The City of Calgary’s 9-1-1 centre connects citizens with the emergency services they need whether it be police, fire or medical. But what happens when a caller doesn’t speak English?
“Calgary is a diverse community and a popular tourist destination and we strive to provide the best service possible, regardless of what language is spoken,” says Commander Richard Hinse.
When a call comes in from someone who doesn’t speak English, a language service is accessed via telephone to help the emergency communications officer obtain pertinent information on the caller’s emergency.
“The language service we use provides interpreters for more than 200 languages,” says Emergency Communications Officer Ayuz Mukadam. “Using the interpreter we get the information we need to send the appropriate first responders.”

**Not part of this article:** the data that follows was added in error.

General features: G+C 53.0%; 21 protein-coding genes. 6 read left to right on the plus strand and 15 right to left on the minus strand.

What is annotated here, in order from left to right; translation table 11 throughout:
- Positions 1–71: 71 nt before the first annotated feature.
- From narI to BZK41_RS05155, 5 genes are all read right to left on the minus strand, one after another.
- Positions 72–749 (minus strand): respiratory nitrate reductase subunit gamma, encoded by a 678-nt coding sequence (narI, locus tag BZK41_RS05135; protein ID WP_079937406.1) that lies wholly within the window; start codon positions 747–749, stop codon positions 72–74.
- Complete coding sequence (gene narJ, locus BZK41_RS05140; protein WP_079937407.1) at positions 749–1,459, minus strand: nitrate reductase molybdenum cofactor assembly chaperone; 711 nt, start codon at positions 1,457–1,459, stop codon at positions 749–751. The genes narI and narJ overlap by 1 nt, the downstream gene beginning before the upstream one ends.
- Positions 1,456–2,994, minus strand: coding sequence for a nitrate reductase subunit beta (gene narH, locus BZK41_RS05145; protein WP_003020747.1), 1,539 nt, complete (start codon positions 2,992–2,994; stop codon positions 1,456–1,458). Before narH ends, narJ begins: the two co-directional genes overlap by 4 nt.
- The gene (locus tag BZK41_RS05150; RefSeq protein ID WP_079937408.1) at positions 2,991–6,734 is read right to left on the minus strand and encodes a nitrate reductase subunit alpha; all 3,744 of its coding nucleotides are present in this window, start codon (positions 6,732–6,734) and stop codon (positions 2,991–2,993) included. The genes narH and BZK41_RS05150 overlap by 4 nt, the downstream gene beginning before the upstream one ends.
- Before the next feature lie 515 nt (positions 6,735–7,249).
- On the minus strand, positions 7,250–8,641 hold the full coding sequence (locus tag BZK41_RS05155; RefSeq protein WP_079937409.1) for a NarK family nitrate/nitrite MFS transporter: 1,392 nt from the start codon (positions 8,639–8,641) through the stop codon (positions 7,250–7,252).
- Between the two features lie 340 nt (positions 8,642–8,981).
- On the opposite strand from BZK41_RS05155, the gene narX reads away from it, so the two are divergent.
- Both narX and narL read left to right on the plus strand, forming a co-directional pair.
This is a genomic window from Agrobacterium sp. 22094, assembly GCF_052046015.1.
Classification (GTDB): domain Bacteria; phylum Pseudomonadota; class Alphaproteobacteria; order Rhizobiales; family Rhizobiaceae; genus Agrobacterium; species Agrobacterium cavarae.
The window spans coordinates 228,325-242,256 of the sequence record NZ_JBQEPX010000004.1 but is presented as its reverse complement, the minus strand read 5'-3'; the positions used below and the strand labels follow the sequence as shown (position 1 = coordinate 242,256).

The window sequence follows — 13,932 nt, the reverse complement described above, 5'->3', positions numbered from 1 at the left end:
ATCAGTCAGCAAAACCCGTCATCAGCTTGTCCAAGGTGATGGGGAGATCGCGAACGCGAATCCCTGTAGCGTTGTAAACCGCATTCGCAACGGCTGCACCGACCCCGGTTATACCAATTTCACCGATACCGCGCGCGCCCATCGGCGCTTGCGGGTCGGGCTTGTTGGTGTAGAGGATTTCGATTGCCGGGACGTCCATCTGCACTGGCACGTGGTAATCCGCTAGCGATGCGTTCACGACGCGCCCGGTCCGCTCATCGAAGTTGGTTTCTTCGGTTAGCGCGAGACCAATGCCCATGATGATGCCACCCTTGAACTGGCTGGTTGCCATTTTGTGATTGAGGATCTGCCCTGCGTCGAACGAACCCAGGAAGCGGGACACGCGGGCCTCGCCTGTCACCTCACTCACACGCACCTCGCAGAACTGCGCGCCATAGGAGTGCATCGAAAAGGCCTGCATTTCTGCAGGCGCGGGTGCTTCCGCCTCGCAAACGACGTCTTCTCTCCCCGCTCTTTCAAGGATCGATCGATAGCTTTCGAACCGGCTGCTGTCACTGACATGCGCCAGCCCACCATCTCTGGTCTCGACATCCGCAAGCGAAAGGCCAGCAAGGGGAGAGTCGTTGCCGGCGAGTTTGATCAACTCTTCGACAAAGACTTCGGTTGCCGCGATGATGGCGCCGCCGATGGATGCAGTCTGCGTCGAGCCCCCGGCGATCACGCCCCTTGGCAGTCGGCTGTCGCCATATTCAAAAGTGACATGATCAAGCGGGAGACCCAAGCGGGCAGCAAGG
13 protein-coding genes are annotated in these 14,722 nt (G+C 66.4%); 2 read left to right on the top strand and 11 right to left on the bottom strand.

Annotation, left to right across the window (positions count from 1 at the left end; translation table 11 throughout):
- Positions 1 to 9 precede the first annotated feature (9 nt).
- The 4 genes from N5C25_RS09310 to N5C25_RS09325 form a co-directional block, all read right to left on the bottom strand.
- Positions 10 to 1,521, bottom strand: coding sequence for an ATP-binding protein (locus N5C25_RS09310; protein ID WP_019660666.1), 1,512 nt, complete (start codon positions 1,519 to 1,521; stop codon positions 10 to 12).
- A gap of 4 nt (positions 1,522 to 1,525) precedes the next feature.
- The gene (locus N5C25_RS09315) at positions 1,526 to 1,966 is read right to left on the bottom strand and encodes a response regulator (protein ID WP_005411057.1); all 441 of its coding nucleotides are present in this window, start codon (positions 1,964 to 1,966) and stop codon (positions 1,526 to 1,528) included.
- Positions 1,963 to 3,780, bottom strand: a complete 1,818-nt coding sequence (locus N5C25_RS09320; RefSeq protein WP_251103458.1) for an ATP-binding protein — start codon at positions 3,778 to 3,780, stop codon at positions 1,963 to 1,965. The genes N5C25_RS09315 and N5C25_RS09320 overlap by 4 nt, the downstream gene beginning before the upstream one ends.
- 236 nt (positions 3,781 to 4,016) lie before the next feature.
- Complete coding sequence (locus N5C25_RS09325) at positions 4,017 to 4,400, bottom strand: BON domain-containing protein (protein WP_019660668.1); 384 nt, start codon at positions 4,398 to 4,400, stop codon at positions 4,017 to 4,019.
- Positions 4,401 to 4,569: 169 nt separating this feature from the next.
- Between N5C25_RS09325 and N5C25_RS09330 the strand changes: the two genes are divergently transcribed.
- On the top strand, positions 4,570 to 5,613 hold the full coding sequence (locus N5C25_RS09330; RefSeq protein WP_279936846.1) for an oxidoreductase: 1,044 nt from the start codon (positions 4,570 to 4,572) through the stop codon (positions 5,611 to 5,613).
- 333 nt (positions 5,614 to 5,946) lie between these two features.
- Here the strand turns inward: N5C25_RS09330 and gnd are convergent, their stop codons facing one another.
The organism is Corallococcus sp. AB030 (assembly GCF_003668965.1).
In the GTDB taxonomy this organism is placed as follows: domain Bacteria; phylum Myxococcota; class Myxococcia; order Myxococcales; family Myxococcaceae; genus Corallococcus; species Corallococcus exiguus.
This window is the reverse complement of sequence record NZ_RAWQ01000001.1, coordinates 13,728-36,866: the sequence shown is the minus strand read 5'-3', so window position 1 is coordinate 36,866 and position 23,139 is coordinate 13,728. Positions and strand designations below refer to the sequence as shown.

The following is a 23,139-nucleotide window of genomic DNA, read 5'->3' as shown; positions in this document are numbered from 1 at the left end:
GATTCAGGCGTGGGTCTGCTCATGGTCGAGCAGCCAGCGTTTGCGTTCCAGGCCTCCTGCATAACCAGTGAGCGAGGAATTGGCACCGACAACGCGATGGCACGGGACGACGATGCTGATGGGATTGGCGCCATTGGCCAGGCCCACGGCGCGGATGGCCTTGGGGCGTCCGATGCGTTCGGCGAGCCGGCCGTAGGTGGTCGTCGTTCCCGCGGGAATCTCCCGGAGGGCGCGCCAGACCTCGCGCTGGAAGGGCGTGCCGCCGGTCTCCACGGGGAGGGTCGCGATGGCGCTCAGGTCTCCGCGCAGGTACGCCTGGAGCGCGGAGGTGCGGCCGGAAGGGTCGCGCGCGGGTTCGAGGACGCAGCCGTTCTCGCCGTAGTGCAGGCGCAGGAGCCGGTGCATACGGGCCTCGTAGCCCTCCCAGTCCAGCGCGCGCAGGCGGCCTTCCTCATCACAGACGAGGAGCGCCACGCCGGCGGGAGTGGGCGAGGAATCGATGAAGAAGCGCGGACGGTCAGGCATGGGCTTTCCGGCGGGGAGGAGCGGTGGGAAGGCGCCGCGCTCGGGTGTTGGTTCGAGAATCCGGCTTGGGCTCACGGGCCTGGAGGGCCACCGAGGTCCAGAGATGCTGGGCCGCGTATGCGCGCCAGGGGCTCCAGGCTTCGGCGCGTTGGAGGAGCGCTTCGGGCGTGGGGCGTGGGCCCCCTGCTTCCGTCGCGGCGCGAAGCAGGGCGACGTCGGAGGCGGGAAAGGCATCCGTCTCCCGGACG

Translation available any time you call
This service is available to emergency communications officers 24 hours a day, seven days a week.
“Just last month we received more than 200 calls from citizens whose primary language was not English,” says Commander Hinse. “We were able to connect people speaking 26 different languages to the emergency services they needed.”
Staff also speak multiple languages
Assisting citizens doesn’t always involve accessing the language service. The 9-1-1 centre is a diverse workplace and a number of staff speak a second or multiple languages. Where possible, efforts are made to match an emergency communications officer that speaks the same language with the caller.
“You can really sense the relief in a caller’s voice when they are able to communicate with us in their native language,” says Emergency Communications Officer Mukadam, who also speaks Kutchi, a language spoken in the Kutch region of the Indian state of Gujarat as well as in the Pakistani province of Sindh.
“It’s very rewarding to be able to connect callers with the emergency services they need on what could be the worst day of their lives, regardless of what language they speak."
Read more about www.calgary.ca/911.Submitted by Tanja McMorris, Public Safety Communications